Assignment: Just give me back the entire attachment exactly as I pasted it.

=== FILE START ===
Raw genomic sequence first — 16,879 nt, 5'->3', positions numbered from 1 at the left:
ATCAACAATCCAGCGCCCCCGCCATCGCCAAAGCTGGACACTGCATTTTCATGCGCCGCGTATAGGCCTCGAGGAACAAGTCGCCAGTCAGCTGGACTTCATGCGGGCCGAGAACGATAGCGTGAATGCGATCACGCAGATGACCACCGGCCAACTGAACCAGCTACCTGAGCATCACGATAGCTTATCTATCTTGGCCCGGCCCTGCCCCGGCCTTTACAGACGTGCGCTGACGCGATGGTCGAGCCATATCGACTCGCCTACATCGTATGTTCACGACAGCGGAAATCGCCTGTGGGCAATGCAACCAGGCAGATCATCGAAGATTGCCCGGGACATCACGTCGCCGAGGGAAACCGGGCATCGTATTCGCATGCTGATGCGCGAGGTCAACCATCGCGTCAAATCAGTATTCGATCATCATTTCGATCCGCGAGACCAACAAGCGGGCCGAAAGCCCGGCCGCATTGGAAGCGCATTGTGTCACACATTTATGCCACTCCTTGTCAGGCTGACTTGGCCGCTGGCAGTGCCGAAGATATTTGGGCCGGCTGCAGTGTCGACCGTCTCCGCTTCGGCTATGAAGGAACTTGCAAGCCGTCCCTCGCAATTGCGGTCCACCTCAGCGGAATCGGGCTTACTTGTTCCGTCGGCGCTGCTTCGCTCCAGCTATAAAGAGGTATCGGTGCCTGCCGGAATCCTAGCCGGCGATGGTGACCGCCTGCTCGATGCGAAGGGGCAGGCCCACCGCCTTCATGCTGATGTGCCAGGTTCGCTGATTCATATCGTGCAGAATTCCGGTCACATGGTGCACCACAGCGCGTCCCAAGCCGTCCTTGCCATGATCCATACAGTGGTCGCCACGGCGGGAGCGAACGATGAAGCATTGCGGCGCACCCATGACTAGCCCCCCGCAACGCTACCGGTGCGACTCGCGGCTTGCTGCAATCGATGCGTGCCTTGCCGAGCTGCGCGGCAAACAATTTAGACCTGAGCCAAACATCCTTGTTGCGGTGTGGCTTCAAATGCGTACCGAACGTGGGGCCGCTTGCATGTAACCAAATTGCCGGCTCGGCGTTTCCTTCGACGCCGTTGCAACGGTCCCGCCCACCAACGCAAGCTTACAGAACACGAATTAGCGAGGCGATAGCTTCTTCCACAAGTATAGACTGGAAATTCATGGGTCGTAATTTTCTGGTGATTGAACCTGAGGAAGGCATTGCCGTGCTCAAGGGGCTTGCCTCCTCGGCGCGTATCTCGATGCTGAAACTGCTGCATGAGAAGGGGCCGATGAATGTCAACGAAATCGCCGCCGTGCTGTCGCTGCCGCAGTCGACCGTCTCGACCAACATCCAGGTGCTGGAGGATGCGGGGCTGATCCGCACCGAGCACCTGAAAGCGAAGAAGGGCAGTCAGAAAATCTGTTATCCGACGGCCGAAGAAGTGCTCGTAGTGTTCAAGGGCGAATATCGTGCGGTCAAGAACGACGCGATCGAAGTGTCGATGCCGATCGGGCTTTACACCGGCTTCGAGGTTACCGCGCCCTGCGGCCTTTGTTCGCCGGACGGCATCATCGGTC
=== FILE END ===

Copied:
Raw genomic sequence first — 16,879 nt, 5'->3', positions numbered from 1 at the left:
ATCAACAATCCAGCGCCCCCGCCATCGCCAAAGCTGGACACTGCATTTTCATGCGCCGCGTATAGGCCTCGAGGAACAAGTCGCCAGTCAGCTGGACTTCATGCGGGCCGAGAACGATAGCGTGAATGCGATCACGCAGATGACCACCGGCCAACTGAACCAGCTACCTGAGCATCACGATAGCTTATCTATCTTGGCCCGGCCCTGCCCCGGCCTTTACAGACGTGCGCTGACGCGATGGTCGAGCCATATCGACTCGCCTACATCGTATGTTCACGACAGCGGAAATCGCCTGTGGGCAATGCAACCAGGCAGATCATCGAAGATTGCCCGGGACATCACGTCGCCGAGGGAAACCGGGCATCGTATTCGCATGCTGATGCGCGAGGTCAACCATCGCGTCAAATCAGTATTCGATCATCATTTCGATCCGCGAGACCAACAAGCGGGCCGAAAGCCCGGCCGCATTGGAAGCGCATTGTGTCACACATTTATGCCACTCCTTGTCAGGCTGACTTGGCCGCTGGCAGTGCCGAAGATATTTGGGCCGGCTGCAGTGTCGACCGTCTCCGCTTCGGCTATGAAGGAACTTGCAAGCCGTCCCTCGCAATTGCGGTCCACCTCAGCGGAATCGGGCTTACTTGTTCCGTCGGCGCTGCTTCGCTCCAGCTATAAAGAGGTATCGGTGCCTGCCGGAATCCTAGCCGGCGATGGTGACCGCCTGCTCGATGCGAAGGGGCAGGCCCACCGCCTTCATGCTGATGTGCCAGGTTCGCTGATTCATATCGTGCAGAATTCCGGTCACATGGTGCACCACAGCGCGTCCCAAGCCGTCCTTGCCATGATCCATACAGTGGTCGCCACGGCGGGAGCGAACGATGAAGCATTGCGGCGCACCCATGACTAGCCCCCCGCAACGCTACCGGTGCGACTCGCGGCTTGCTGCAATCGATGCGTGCCTTGCCGAGCTGCGCGGCAAACAATTTAGACCTGAGCCAAACATCCTTGTTGCGGTGTGGCTTCAAATGCGTACCGAACGTGGGGCCGCTTGCATGTAACCAAATTGCCGGCTCGGCGTTTCCTTCGACGCCGTTGCAACGGTCCCGCCCACCAACGCAAGCTTACAGAACACGAATTAGCGAGGCGATAGCTTCTTCCACAAGTATAGACTGGAAATTCATGGGTCGTAATTTTCTGGTGATTGAACCTGAGGAAGGCATTGCCGTGCTCAAGGGGCTTGCCTCCTCGGCGCGTATCTCGATGCTGAAACTGCTGCATGAGAAGGGGCCGATGAATGTCAACGAAATCGCCGCCGTGCTGTCGCTGCCGCAGTCGACCGTCTCGACCAACATCCAGGTGCTGGAGGATGCGGGGCTGATCCGCACCGAGCACCTGAAAGCGAAGAAGGGCAGTCAGAAAATCTGTTATCCGACGGCCGAAGAAGTGCTCGTAGTGTTCAAGGGCGAATATCGTGCGGTCAAGAACGACGCGATCGAAGTGTCGATGCCGATCGGGCTTTACACCGGCTTCGAGGTTACCGCGCCCTGCGGCCTTTGTTCGCCGGACGGCATCATCGGTC